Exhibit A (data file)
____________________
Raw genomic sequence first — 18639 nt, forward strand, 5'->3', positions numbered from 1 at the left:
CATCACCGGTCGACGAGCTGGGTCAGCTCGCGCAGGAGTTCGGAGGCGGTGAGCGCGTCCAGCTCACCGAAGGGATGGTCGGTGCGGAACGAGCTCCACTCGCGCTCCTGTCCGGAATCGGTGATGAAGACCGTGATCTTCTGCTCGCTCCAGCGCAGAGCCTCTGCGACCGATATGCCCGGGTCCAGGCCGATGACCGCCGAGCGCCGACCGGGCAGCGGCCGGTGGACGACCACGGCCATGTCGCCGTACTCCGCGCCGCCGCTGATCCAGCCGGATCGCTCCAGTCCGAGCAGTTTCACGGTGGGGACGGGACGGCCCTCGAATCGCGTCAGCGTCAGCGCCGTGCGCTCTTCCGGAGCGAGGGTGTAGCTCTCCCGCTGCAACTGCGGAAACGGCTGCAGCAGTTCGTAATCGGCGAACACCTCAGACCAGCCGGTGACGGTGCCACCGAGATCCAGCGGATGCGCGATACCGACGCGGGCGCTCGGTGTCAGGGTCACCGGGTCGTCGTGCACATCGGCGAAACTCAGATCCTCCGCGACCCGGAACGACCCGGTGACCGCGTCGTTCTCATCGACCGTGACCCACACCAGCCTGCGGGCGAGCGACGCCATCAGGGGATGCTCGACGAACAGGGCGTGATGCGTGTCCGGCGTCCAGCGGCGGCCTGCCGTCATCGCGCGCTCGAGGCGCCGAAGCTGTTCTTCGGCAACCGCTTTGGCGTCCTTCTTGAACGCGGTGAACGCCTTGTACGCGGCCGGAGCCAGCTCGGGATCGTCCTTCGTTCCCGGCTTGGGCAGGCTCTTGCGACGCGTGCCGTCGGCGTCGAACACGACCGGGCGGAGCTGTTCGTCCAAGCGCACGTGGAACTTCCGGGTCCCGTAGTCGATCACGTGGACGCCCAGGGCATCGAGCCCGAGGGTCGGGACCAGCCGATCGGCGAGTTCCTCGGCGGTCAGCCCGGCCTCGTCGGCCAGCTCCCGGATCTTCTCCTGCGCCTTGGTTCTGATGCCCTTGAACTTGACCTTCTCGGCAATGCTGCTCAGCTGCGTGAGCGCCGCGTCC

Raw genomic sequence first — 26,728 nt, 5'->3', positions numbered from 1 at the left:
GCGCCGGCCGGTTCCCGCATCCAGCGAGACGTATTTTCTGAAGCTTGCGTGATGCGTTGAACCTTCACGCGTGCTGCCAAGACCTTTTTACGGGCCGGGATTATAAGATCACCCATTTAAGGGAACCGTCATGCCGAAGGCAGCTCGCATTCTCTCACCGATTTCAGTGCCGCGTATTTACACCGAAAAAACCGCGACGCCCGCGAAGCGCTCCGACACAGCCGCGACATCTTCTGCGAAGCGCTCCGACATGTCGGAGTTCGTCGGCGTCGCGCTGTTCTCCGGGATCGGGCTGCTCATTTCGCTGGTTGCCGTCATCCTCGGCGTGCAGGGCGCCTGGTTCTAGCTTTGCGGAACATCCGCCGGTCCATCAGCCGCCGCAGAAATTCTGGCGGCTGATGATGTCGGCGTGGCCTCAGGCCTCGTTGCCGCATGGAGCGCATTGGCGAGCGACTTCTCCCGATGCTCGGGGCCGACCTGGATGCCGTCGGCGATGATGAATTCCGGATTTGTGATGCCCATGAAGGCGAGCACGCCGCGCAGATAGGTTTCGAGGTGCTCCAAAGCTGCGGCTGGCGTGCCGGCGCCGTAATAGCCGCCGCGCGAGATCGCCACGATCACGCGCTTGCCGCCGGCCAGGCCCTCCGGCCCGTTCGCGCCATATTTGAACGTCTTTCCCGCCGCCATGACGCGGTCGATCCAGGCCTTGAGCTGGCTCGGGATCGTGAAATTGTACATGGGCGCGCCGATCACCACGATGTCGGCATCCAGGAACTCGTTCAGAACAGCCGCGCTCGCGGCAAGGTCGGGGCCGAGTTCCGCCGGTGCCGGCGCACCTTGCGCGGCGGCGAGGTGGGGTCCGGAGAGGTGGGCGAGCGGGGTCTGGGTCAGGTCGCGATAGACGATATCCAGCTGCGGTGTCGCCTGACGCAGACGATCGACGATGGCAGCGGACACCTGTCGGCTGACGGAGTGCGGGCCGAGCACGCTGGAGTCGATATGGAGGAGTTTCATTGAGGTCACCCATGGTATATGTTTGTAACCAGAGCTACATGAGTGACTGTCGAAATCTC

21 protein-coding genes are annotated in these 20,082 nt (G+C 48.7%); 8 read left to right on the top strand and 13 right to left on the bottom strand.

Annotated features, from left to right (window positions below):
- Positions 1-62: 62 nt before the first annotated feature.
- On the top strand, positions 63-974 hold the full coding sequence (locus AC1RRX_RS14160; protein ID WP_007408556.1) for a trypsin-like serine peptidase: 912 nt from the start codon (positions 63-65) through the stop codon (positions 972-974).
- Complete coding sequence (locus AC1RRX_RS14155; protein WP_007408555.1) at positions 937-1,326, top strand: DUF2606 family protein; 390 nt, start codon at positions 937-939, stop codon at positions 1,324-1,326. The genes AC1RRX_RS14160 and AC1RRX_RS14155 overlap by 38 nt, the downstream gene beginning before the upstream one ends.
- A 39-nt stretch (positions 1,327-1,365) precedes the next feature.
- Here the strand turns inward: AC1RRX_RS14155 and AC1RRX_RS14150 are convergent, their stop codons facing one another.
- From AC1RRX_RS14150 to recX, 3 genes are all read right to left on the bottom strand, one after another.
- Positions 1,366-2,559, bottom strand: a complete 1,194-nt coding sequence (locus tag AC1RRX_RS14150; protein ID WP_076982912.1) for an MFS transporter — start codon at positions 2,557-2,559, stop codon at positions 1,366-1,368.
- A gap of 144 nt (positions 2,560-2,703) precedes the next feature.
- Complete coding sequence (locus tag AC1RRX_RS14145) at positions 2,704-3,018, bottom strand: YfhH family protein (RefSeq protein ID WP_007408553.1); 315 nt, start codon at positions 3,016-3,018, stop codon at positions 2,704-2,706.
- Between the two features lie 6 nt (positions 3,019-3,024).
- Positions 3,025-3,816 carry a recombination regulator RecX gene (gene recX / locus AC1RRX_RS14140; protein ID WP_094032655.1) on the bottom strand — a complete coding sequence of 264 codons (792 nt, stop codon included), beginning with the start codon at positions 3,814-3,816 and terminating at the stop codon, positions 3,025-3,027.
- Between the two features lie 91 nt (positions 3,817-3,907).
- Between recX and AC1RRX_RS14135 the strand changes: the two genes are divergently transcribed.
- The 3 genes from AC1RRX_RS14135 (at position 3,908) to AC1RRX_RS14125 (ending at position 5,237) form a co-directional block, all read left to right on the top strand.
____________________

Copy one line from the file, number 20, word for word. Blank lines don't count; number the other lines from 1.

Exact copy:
- The 3 genes from AC1RRX_RS14135 (at position 3,908) to AC1RRX_RS14125 (ending at position 5,237) form a co-directional block, all read left to right on the top strand.